Nearly Half of Young Drivers Resume Driving Just Weeks After Sustaining a Concussion

Jim Liebelt | Senior Writer, Editor and Researcher for the HomeWord Center for Youth and Family at Azusa Pacific University | Tuesday, January 12, 2021

Nearly Half of Young Drivers Resume Driving Just Weeks After Sustaining a Concussion

*The following is excerpted from an online article posted on EurekAlert!

Researchers from Children's Hospital of Philadelphia (CHOP) and the University of Pennsylvania School of Nursing (Penn Nursing) found that nearly half of adolescents who sought specialty care for a concussion were back to driving when asked approximately two weeks after the injury, even though few had returned to exercise and sports. The findings raise important concerns about the need for evidence-based guidance on safely returning to driving for adolescents with concussion. In the absence of standardized guidelines, providers should include driving as part of post-injury discussions with families.

The findings were published online today by the Journal of Adolescent Health.

Concussions affect cognition and oculomotor function and thus can impair abilities essential to safe driving such as visual scene assessment, processing environmental risks and executing complex tasks.

Data from the Minds Matter Concussion registry were collected on 332 drivers between the ages of 16 and 19 who had been diagnosed with a concussion within 28 days of injury and seen between January 31, 2018 and August 31, 2018 at CHOP's specialty care concussion program. On average, they were seen 12 days post-injury. Patients answered questions about driving as part of an intake questionnaire, including whether they made changes to their post-injury driving behaviors as well as their return to school, exercise and sports behaviors.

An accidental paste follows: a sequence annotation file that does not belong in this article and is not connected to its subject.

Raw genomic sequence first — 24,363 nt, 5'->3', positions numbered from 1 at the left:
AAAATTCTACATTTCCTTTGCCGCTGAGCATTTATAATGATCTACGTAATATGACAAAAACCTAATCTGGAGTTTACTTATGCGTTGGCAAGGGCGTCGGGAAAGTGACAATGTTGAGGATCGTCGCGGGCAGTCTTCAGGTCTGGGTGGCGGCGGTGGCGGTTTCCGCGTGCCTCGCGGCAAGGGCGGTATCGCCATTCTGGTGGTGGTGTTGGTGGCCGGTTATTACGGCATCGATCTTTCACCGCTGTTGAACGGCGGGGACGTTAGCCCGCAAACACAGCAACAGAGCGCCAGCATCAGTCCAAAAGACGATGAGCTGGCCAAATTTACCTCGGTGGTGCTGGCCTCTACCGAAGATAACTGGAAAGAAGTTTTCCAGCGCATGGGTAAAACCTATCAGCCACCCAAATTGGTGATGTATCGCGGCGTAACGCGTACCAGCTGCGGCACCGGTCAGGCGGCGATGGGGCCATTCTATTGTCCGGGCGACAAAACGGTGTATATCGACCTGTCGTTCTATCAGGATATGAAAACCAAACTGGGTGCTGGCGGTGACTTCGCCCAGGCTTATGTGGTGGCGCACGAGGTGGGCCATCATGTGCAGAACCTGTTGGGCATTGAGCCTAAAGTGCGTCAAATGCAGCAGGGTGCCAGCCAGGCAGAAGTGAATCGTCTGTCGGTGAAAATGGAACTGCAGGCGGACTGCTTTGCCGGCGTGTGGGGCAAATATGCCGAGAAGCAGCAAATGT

Of these 332 drivers seeking specialty care for concussion, nearly half (47%) had already returned to driving since their injury. Of those who had returned to driving, three out of five reported no changes in their driving behavior. The remaining drivers made changes that reduced exposure to driving such as limiting the number of trips, limiting the distance of trips and avoiding driving at night.

Among those who had returned to driving since their injury, only 28% had returned to exercise, and only 11% had returned to playing an organized sport, while 79% had returned to school. Thus, families who are making school and sports accommodations for their teen's injury may not be considering driving in similar light as a cognitively demanding and high-risk activity.

Source: EurekAlert!
https://www.eurekalert.org/pub_releases/2020-12/chop-nho121120.php